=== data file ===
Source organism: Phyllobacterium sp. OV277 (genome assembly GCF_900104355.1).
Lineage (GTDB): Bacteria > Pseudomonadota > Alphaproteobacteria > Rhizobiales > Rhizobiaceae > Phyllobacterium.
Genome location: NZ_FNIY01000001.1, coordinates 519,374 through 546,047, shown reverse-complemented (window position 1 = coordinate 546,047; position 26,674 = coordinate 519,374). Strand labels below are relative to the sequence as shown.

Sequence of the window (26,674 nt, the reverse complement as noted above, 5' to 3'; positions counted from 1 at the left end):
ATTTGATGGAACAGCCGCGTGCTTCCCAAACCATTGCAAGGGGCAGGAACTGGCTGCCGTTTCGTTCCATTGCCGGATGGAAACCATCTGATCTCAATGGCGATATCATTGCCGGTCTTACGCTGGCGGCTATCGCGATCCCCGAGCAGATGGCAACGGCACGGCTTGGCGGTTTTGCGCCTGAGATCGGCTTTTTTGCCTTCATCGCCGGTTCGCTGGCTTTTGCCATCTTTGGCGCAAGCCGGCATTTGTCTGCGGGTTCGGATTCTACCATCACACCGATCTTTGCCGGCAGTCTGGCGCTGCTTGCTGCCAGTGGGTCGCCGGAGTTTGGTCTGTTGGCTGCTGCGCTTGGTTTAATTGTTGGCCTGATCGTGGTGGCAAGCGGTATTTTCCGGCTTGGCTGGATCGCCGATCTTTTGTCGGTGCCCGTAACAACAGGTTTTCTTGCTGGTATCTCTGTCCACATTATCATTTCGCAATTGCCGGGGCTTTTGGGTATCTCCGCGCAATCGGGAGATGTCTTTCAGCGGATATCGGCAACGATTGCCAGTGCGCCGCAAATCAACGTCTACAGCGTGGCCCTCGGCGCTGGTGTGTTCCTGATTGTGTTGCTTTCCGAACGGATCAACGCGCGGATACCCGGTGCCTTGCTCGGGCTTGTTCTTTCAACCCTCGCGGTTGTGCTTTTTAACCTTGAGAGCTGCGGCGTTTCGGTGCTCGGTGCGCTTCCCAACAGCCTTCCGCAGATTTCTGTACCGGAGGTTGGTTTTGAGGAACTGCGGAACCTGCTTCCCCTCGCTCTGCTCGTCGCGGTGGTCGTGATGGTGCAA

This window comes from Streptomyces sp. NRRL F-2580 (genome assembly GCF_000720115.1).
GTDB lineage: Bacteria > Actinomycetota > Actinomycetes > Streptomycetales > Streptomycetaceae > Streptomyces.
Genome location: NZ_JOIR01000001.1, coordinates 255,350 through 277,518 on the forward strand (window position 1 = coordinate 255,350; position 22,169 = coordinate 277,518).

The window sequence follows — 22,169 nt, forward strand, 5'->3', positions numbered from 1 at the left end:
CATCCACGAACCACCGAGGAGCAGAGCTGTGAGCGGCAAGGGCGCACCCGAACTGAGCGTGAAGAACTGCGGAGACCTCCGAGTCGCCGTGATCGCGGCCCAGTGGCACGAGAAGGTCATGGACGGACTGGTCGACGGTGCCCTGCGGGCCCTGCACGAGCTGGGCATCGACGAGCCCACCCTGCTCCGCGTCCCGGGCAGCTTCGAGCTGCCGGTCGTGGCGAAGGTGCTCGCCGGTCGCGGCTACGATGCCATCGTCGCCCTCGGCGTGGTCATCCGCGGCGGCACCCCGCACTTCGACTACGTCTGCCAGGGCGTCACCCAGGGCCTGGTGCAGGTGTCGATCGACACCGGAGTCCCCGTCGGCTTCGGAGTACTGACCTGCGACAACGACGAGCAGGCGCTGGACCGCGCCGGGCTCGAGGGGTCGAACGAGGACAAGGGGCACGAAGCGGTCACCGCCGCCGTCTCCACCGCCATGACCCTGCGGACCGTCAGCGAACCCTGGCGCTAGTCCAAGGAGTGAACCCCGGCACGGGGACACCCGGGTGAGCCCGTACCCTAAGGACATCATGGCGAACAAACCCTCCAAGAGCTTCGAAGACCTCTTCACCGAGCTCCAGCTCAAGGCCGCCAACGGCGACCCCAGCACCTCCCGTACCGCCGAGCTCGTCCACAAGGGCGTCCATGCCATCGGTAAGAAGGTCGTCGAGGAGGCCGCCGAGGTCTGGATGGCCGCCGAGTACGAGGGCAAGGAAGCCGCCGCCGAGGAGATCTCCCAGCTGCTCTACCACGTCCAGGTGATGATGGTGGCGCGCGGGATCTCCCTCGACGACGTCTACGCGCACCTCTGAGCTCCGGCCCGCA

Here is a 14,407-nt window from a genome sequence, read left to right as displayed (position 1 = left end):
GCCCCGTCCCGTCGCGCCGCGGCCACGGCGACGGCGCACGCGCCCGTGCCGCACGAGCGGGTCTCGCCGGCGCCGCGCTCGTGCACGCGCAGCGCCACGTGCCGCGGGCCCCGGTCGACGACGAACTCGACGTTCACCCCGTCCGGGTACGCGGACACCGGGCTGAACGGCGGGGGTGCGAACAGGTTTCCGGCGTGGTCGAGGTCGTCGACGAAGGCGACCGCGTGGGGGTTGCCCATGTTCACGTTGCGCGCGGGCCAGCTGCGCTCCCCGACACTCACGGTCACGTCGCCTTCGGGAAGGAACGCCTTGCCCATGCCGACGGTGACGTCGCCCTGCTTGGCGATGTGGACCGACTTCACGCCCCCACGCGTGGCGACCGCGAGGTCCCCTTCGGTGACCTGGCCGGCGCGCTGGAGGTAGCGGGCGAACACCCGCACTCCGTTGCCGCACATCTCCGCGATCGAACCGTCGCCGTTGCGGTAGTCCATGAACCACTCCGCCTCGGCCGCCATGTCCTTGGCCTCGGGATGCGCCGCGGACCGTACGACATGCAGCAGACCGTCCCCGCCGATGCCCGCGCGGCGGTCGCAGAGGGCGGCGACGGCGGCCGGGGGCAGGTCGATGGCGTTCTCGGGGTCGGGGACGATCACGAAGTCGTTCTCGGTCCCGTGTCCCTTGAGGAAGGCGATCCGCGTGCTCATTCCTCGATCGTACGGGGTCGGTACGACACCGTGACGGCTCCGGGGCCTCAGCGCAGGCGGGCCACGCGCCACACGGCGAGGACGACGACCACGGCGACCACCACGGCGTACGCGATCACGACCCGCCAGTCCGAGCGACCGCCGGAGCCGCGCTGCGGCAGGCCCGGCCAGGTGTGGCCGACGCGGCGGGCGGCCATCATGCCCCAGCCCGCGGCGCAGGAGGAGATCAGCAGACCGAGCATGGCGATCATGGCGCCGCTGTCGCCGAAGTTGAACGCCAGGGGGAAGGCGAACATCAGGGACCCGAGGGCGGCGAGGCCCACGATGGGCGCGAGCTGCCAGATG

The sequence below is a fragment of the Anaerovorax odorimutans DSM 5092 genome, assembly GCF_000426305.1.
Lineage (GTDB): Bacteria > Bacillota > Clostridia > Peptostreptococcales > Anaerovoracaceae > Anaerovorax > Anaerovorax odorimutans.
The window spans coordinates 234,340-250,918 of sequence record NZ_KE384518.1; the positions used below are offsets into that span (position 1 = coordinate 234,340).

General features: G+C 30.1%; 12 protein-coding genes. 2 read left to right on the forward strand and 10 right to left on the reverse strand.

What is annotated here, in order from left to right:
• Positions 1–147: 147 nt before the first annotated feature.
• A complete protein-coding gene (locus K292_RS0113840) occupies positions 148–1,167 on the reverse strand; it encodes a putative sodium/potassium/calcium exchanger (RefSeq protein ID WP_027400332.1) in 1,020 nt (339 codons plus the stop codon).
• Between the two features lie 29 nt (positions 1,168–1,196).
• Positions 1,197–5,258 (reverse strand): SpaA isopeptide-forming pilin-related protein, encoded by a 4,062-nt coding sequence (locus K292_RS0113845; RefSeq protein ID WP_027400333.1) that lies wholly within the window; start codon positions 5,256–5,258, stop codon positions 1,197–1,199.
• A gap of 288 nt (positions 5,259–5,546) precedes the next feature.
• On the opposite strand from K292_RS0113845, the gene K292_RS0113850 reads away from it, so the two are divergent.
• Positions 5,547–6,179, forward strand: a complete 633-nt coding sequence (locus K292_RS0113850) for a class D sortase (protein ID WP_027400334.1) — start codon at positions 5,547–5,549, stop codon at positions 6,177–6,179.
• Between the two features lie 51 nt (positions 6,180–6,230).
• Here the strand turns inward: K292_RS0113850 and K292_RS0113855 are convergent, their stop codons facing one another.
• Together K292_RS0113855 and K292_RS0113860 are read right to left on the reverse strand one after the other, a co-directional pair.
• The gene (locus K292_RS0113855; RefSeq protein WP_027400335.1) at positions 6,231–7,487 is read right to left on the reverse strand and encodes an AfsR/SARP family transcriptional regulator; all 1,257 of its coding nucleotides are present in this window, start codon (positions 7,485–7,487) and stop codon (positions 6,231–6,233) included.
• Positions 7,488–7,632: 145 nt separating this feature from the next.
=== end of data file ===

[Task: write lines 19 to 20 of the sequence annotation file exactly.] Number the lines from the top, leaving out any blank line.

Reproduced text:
• A complete protein-coding gene (locus K292_RS0113840) occupies positions 148–1,167 on the reverse strand; it encodes a putative sodium/potassium/calcium exchanger (RefSeq protein ID WP_027400332.1) in 1,020 nt (339 codons plus the stop codon).
• Between the two features lie 29 nt (positions 1,168–1,196).